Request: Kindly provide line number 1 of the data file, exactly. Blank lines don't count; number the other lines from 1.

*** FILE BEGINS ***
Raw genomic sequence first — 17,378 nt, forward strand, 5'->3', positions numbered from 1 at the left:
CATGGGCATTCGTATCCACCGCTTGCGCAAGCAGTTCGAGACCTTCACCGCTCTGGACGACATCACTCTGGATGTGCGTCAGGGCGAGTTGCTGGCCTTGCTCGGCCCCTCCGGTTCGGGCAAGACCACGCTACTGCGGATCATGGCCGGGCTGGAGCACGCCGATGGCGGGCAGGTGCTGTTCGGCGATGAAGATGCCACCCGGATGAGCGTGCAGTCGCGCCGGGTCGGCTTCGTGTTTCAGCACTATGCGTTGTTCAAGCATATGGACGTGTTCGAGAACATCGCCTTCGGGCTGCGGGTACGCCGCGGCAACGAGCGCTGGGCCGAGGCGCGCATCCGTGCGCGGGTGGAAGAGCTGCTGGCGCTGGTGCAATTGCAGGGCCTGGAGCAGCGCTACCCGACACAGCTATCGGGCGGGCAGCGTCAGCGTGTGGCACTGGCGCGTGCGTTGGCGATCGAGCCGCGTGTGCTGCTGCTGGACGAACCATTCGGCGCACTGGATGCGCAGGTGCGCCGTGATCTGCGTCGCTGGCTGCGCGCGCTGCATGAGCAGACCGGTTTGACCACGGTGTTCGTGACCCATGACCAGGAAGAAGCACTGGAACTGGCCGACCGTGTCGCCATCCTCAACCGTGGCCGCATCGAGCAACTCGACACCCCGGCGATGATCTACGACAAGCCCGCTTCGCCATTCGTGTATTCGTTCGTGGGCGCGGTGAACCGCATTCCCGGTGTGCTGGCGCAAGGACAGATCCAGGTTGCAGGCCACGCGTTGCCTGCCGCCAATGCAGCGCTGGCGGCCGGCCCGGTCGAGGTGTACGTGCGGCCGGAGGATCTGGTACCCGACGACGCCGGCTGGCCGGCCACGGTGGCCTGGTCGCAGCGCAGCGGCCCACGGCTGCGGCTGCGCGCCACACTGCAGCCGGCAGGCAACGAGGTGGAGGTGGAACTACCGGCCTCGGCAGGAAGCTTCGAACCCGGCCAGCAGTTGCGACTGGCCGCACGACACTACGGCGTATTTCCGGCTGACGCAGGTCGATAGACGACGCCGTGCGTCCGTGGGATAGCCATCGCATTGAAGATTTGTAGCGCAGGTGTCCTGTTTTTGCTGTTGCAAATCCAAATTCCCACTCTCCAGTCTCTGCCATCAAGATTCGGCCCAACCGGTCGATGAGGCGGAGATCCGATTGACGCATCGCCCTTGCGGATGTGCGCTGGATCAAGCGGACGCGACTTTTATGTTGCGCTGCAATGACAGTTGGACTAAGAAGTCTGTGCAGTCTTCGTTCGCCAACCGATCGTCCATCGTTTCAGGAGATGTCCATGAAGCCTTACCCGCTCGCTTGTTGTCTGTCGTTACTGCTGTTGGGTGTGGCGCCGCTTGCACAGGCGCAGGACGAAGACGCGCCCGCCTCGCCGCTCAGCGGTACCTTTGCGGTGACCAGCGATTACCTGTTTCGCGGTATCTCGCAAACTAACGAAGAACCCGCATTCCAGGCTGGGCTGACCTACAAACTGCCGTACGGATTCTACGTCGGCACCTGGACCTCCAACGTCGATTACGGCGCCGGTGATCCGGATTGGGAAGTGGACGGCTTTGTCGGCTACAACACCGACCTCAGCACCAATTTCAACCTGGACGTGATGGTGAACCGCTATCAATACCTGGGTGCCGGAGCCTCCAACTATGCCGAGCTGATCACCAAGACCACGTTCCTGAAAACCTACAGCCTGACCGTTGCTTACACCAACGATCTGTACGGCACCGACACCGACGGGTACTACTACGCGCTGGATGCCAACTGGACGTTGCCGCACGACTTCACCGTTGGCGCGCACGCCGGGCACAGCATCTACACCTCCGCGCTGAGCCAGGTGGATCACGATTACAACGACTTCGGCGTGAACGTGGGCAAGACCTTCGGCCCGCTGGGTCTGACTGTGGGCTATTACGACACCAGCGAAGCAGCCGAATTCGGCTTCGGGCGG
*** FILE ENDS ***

Raw genomic sequence first — 17,378 nt, forward strand, 5'->3', positions numbered from 1 at the left: